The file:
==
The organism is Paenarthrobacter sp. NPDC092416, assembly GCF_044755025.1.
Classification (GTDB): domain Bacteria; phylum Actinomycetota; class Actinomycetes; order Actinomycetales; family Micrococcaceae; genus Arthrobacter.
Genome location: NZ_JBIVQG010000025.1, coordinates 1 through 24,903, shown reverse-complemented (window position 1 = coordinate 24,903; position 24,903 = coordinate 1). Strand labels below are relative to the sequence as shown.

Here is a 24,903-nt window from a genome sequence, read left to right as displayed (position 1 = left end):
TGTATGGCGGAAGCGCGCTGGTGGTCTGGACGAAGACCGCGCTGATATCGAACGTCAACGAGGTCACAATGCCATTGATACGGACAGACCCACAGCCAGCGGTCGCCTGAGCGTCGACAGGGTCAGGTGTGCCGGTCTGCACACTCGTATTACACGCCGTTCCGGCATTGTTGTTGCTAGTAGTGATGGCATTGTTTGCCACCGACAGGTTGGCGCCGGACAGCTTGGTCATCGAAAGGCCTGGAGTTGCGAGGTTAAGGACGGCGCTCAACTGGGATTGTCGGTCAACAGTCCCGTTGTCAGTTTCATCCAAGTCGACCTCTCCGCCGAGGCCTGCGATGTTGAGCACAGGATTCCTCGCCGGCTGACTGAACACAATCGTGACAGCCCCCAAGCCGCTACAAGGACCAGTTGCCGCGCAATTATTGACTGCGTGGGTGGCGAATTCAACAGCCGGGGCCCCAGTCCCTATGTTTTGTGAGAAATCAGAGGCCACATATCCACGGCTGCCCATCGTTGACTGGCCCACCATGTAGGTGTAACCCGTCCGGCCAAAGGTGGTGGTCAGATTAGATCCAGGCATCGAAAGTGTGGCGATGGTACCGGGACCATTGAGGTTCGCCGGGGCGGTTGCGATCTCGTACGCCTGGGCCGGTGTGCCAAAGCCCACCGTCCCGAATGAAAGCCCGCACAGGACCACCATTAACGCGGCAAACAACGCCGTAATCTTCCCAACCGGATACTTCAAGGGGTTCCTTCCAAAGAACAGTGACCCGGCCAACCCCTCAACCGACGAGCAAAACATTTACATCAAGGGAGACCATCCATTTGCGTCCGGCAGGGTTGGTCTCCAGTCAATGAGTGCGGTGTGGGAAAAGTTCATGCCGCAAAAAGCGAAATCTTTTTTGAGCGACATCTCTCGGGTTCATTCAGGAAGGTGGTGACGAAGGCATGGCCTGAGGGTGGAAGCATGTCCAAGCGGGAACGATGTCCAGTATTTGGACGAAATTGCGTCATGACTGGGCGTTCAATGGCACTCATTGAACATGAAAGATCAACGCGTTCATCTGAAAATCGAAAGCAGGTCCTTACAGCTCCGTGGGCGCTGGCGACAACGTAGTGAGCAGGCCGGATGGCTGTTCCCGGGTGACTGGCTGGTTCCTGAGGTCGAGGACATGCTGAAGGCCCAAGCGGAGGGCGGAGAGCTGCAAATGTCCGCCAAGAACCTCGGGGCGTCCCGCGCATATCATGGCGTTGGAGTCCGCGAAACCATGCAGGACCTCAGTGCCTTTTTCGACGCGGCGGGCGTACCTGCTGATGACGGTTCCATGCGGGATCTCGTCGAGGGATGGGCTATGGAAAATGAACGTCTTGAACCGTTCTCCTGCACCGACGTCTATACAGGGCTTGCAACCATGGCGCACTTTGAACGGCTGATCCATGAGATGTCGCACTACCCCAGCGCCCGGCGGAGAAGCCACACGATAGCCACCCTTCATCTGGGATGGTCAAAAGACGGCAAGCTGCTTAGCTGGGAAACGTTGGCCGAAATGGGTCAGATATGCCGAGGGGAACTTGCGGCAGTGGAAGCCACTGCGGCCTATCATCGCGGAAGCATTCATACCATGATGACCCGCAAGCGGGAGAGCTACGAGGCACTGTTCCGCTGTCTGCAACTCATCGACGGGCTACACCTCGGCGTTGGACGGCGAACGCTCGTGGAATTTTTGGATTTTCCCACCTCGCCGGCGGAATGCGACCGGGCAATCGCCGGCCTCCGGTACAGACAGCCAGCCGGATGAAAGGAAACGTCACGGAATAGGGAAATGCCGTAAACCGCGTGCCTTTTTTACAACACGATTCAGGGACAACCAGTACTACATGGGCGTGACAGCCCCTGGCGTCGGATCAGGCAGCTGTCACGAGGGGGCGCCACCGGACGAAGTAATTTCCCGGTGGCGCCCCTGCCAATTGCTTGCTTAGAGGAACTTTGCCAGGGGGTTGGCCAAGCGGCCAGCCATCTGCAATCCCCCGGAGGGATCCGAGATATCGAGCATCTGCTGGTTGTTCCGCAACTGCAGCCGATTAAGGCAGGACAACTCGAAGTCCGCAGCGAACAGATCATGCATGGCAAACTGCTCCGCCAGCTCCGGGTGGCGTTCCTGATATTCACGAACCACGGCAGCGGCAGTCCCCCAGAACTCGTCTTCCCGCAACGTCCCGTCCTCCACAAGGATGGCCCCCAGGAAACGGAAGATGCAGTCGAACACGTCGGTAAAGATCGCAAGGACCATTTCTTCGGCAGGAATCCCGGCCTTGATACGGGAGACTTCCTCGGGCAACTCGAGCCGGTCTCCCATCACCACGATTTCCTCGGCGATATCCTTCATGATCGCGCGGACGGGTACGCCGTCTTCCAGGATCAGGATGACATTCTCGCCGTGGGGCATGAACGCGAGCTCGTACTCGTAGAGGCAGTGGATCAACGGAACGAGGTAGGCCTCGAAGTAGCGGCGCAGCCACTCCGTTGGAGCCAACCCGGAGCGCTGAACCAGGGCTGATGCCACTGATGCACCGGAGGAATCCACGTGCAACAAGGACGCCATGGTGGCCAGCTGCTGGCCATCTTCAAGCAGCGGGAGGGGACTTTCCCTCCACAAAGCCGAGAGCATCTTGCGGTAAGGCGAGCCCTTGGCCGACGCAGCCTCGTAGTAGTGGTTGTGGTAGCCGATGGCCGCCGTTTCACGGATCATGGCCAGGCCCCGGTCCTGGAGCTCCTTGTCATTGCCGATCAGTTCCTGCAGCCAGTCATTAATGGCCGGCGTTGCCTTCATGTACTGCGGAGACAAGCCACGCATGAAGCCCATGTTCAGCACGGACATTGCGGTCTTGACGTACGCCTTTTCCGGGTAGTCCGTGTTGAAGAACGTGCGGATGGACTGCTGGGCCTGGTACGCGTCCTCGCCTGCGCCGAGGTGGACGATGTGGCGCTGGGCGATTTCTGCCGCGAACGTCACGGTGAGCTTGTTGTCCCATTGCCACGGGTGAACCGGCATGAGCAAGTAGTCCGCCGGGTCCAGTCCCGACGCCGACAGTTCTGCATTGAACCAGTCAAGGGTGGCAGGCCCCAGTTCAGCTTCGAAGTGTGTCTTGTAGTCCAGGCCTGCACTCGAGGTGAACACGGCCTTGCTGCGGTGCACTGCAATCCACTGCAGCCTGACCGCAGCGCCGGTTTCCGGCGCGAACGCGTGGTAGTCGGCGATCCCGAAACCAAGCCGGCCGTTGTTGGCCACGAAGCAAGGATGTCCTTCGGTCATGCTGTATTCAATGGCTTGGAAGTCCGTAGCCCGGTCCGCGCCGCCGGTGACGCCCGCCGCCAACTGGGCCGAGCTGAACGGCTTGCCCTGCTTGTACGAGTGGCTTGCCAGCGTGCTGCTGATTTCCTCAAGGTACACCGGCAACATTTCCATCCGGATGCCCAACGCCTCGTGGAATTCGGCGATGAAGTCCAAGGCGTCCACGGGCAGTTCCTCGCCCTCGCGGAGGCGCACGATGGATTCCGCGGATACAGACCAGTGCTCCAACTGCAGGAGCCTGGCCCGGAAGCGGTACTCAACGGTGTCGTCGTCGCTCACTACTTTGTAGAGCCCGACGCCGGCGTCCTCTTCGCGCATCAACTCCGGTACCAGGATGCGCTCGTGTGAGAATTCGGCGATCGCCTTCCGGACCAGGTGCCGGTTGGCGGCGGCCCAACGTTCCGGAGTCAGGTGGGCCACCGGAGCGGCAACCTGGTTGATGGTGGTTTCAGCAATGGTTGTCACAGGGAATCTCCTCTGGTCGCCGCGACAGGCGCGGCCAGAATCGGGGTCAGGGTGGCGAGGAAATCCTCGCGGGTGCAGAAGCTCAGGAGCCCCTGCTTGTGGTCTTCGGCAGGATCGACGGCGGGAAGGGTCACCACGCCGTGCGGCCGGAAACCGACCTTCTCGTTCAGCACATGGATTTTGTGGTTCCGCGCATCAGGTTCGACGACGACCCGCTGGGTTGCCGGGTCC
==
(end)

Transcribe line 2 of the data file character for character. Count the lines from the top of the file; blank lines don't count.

Classification (GTDB): domain Bacteria; phylum Actinomycetota; class Actinomycetes; order Actinomycetales; family Micrococcaceae; genus Arthrobacter.